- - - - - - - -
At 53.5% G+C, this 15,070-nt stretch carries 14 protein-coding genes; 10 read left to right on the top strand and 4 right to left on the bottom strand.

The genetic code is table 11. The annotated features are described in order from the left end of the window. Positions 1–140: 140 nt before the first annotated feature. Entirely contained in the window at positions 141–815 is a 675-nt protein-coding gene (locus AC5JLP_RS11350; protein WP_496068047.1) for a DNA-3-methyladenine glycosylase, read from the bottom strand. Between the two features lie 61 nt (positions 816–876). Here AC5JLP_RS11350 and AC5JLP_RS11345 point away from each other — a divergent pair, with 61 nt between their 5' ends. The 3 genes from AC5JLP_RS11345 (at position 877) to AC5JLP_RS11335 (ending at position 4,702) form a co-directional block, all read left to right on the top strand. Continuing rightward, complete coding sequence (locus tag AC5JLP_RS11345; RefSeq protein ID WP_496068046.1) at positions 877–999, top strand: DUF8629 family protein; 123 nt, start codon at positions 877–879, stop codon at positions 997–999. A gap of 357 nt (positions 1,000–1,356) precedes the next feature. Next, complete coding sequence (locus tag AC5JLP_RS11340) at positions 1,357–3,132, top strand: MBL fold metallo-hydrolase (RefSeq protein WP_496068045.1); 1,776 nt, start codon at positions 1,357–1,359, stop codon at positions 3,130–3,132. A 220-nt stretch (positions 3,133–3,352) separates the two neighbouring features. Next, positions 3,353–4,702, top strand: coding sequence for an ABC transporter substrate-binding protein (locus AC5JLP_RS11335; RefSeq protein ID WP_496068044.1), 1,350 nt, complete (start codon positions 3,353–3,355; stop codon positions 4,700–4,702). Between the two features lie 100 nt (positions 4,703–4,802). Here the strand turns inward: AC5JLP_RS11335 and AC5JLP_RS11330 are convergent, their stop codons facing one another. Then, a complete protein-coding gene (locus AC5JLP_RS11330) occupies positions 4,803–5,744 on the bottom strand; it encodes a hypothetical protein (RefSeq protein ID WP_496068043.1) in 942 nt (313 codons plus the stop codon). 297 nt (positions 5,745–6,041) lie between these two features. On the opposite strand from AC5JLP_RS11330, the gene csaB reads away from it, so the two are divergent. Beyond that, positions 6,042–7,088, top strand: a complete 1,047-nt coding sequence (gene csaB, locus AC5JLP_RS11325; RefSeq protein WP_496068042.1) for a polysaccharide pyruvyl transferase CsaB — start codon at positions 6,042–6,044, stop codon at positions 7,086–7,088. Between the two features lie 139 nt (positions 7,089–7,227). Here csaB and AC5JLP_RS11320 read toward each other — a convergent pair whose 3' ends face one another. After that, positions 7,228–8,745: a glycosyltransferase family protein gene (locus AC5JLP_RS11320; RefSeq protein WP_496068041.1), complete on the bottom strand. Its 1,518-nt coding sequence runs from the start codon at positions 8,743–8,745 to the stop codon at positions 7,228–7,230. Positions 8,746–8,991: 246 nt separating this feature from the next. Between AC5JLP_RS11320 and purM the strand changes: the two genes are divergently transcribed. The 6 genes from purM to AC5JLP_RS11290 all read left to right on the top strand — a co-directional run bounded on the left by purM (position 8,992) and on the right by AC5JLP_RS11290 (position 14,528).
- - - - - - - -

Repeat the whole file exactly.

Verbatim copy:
At 53.5% G+C, this 15,070-nt stretch carries 14 protein-coding genes; 10 read left to right on the top strand and 4 right to left on the bottom strand.

The genetic code is table 11. The annotated features are described in order from the left end of the window. Positions 1–140: 140 nt before the first annotated feature. Entirely contained in the window at positions 141–815 is a 675-nt protein-coding gene (locus AC5JLP_RS11350; protein WP_496068047.1) for a DNA-3-methyladenine glycosylase, read from the bottom strand. Between the two features lie 61 nt (positions 816–876). Here AC5JLP_RS11350 and AC5JLP_RS11345 point away from each other — a divergent pair, with 61 nt between their 5' ends. The 3 genes from AC5JLP_RS11345 (at position 877) to AC5JLP_RS11335 (ending at position 4,702) form a co-directional block, all read left to right on the top strand. Continuing rightward, complete coding sequence (locus tag AC5JLP_RS11345; RefSeq protein ID WP_496068046.1) at positions 877–999, top strand: DUF8629 family protein; 123 nt, start codon at positions 877–879, stop codon at positions 997–999. A gap of 357 nt (positions 1,000–1,356) precedes the next feature. Next, complete coding sequence (locus tag AC5JLP_RS11340) at positions 1,357–3,132, top strand: MBL fold metallo-hydrolase (RefSeq protein WP_496068045.1); 1,776 nt, start codon at positions 1,357–1,359, stop codon at positions 3,130–3,132. A 220-nt stretch (positions 3,133–3,352) separates the two neighbouring features. Next, positions 3,353–4,702, top strand: coding sequence for an ABC transporter substrate-binding protein (locus AC5JLP_RS11335; RefSeq protein ID WP_496068044.1), 1,350 nt, complete (start codon positions 3,353–3,355; stop codon positions 4,700–4,702). Between the two features lie 100 nt (positions 4,703–4,802). Here the strand turns inward: AC5JLP_RS11335 and AC5JLP_RS11330 are convergent, their stop codons facing one another. Then, a complete protein-coding gene (locus AC5JLP_RS11330) occupies positions 4,803–5,744 on the bottom strand; it encodes a hypothetical protein (RefSeq protein ID WP_496068043.1) in 942 nt (313 codons plus the stop codon). 297 nt (positions 5,745–6,041) lie between these two features. On the opposite strand from AC5JLP_RS11330, the gene csaB reads away from it, so the two are divergent. Beyond that, positions 6,042–7,088, top strand: a complete 1,047-nt coding sequence (gene csaB, locus AC5JLP_RS11325; RefSeq protein WP_496068042.1) for a polysaccharide pyruvyl transferase CsaB — start codon at positions 6,042–6,044, stop codon at positions 7,086–7,088. Between the two features lie 139 nt (positions 7,089–7,227). Here csaB and AC5JLP_RS11320 read toward each other — a convergent pair whose 3' ends face one another. After that, positions 7,228–8,745: a glycosyltransferase family protein gene (locus AC5JLP_RS11320; RefSeq protein WP_496068041.1), complete on the bottom strand. Its 1,518-nt coding sequence runs from the start codon at positions 8,743–8,745 to the stop codon at positions 7,228–7,230. Positions 8,746–8,991: 246 nt separating this feature from the next. Between AC5JLP_RS11320 and purM the strand changes: the two genes are divergently transcribed. The 6 genes from purM to AC5JLP_RS11290 all read left to right on the top strand — a co-directional run bounded on the left by purM (position 8,992) and on the right by AC5JLP_RS11290 (position 14,528).